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Body camera footage shows moments police opened fire in controversial Yale shooting

NEW HAVEN, Connecticut — Connecticut State Police released body camera footage on Tuesday showing the controversial police shooting near Yale University that has led to a week of protests.

The video from Hamden police officer Devin Eaton’s body camera begins after the officer and a Yale Police officer stopped a red Honda Civic just after 4 a.m. on April 16 about a mile from Yale. Police had earlier received a 911 call saying that the driver, an African-American man, was involved in an attempted armed robbery, police said.

As Eaton approaches from behind the Honda, the driver of the vehicle opens the door and starts to get out, the footage shows. Eaton then runs to the right side of the car and fires his weapon, and the car’s passenger-side window shatters, the video shows. The officer then runs to take shelter behind a parked vehicle and a row of garbage cans.

Stephanie Washington, a 22-year-old passenger in the car, was shot and suffered injuries that were not life threatening. The driver of the vehicle, Paul Witherspoon, was not injured in the shooting, police said.

Connecticut State Police released the officer’s video, a 911 call, police dispatch audio and two angles of surveillance footage on Tuesday after a week of protests in New Haven in the wake of the shooting.

Neither Washington nor Witherspoon was arrested, and no gun was found in the car or any other locations, Connecticut State Police Commissioner James Rovella said. Rovella said police have interviewed Witherspoon but would not release that information yet.

There is no audio in the early parts of the body camera footage, and it is not clear from the video why the officer begins to shoot.

“There are indications that he was told to open the door, yes, or come out with his hands up,” Rovella said.

“Which is what he appears to have done,” a reporter said.

“It looks like it, but I can’t tell you what’s in one of the hands,” Rovella responded.

Rovella also said the Yale officer was hit with a “projectile” from the Hamden officer during the incident. The Hamden officer fired 13 shots and the Yale officer fired three times, Rovella said.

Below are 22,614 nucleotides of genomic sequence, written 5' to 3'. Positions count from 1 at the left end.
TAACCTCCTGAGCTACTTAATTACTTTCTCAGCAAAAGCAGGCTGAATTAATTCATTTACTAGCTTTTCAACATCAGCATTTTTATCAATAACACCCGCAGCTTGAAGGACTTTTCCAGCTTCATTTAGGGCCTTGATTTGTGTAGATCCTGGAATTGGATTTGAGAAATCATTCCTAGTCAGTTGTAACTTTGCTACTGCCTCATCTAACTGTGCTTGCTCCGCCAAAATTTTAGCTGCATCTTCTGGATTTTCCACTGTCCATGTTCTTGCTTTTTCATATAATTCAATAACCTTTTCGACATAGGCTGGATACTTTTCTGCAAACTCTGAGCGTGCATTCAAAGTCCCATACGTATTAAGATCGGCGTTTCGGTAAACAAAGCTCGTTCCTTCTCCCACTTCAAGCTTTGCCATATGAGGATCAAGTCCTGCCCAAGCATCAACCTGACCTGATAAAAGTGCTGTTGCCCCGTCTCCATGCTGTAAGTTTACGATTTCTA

The Yale Police officer, Terrance Pollock, was wearing a body camera but did not turn it on in time to capture video of the shooting.

Pollock is a 16-year veteran of the department and has been placed on leave until the investigation is completed, Yale University said. Hamden Police said officer Eaton was also placed on immediate administrative leave pending the state’s investigation.

Reaction to the shooting

Witherspoon’s uncle, Rodney Williams, called for the officers’ firing.

“There is no city in this country that will allow officers to do that. I’m sure eventually they will be fired,” he said. “No administrative leave, you’re out of here, and you can sue me for wrongful termination, but you should be fired.”

Michael Dolan, an attorney for Witherspoon, said his client did not have a weapon.

There never was a gun, my client maintains that he never attempted to rob anybody,” he said.”What I see is him showing his hands to police officers indicating that he is unarmed. What more this individual could have done, my client could have done, I don’t know. ”

Since the shooting, residents have marched in the streets and called for police accountability.

“Everyone is not a suspect. And that’s how people feel,” one resident, Kevin Walter, told CNN affiliate WTNH. “We just want the police, we want the chiefs, we want the elected officials to understand that and hear what the community is saying. We just want accountability.”

“I am so deeply sorry to the individuals who were involved that this ever occurred, and also very thankful that the healing has begun,” Hamden Mayor Curt Balzano Leng said on Twitter. “We will do better. We must do better.”

Yale said it was fully cooperating in the investigation and was hopeful it will be resolved as quickly as possible.

Yale President Peter Salovey said the university will conduct its own investigation after the state police and State’s Attorney’s Office are finished. In the meantime, he said, Yale will engage with other members of the New Haven community.

“Our relief that the young woman who was shot did not suffer life-threatening injuries must not signal closure, but rather an opening: now is the time for all of us — city residents, their elected leaders, community organizers and the Yale community — to come together,” Salovey said.

“Many members of the Yale and New Haven communities have reached out to me to express their concern,” Salovey added. “I am grateful for your commitment to justice, and I share it. As we wait to learn more about this incident, let us treat each other with respect and decency, and with a sense of common purpose.”

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